Ultrasound scan

Ultrasound scans show the number (single, twins, triplets), size and age of the baby, length of the cervix, weight of the uterus and position of placenta.


Screening with the amniotic fluid tap is done to see the lung maturity and any infection and genetic disease. Chorionic villous sampling and amniocentesis are the same technique, but are performed at different weeks of gestation such as chorionic villous sampling is considered safe if done between 12-15 weeks of gestation and amniocentesis is done between 15-20 weeks.

Laboratory test

Foetal fibronectin, a substance which attached the foetal sac with the uterus is released during labour. Identification of this substance will increase the chances of going into preterm labour .This test is not confirmatory and is not reliable.

Management of Preterm Labour

The following measure s can be taken by the practicing physician to manage preterm labour:

Cervical cerclage

A weak cervix should be managed with cervical cerclage, which is a suture tied around the cervix to keep it close till pregnancy reached its term. It is removed earlier to delivery or labour. It is best for the pregnancy before 24 weeks .


A tocolytic therapy is used when labour is established. Labour can be postponed for a day or two days with the tocolytic therapy. This therapy is used under a specific criteria, which includes:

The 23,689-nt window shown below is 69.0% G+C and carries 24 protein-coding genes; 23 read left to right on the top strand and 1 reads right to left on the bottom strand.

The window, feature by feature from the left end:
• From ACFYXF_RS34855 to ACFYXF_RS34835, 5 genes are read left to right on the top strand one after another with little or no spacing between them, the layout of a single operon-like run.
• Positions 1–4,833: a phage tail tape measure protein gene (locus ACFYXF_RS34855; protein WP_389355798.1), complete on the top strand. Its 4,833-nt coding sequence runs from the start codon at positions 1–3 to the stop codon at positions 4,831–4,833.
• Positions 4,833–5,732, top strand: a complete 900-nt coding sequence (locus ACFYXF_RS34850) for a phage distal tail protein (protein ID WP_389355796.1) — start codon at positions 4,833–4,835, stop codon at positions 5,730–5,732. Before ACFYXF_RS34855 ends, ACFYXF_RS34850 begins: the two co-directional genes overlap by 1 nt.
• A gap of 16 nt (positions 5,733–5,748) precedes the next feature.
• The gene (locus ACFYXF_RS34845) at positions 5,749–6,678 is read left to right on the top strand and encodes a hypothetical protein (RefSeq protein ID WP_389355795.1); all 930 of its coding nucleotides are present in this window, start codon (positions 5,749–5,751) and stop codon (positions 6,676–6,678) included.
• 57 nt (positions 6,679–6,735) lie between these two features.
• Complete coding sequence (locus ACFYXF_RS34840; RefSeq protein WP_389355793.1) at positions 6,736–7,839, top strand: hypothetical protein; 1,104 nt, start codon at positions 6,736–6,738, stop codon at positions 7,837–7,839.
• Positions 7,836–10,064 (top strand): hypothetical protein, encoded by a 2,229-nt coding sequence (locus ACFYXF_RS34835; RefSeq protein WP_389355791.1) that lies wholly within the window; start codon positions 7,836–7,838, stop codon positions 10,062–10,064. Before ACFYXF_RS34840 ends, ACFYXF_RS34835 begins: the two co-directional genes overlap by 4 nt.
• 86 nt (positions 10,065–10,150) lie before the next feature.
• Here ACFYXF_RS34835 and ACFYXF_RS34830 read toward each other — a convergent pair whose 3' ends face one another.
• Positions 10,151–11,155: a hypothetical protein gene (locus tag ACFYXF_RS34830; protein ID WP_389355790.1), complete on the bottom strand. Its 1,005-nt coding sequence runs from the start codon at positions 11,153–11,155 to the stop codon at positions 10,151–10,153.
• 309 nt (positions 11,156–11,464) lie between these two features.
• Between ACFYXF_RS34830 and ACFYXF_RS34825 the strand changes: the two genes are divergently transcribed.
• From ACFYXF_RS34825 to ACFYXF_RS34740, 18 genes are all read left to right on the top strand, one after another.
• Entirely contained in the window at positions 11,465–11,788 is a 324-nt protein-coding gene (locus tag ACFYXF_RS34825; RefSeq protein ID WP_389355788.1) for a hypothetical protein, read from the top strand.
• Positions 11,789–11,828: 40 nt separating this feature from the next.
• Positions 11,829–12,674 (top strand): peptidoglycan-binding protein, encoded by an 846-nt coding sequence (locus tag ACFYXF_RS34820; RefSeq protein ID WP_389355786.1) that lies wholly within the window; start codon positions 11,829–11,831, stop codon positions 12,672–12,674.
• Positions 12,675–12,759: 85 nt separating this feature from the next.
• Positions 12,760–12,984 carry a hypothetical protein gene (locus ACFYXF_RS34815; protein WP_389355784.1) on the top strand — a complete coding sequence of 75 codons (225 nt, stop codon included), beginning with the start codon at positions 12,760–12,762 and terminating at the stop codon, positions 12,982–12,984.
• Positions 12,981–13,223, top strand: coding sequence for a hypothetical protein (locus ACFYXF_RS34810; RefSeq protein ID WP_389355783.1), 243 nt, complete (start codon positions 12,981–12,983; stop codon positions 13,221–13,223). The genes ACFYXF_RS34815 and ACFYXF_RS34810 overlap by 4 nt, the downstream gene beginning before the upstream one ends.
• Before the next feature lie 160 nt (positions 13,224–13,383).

• Pregnancy less than 35 weeks
  • No placental abruption
  • Cervix is less than 5 cm dilated
  • Foetus is alive and should not have life threatening malformation

This therapy provides time and environment for the immature lungs to reach maturity.

Prevention of Preterm Birth?

In women with previous history of preterm birth, monthly follow up, ultrasounds must be done to keep check on the growth of the baby, size of uterus and cervix dilatation.

Bed rest is encouraged in women at risk, which decreases the chances of injury or damage to the foetus.

Quit smoking, alcohol and illicit drugs is the only best way to prevent preterm birth in women who use them.

Drinking lots of water is experienced by women and have been found useful to some extent. It keeps the content of amniotic fluid (which is 95% water) maintained.

Stop intercourse, it decrease the chances of preterm labour if you have history of preterm birth, bleeding, pain.

Keep your genitalia clean, which prevents the source of genital infections.

Feel your abdomen to assess contractions.

Decrease caffeine intake, it works as a diuretic, loss of water from the body puts women at risk of preterm birth.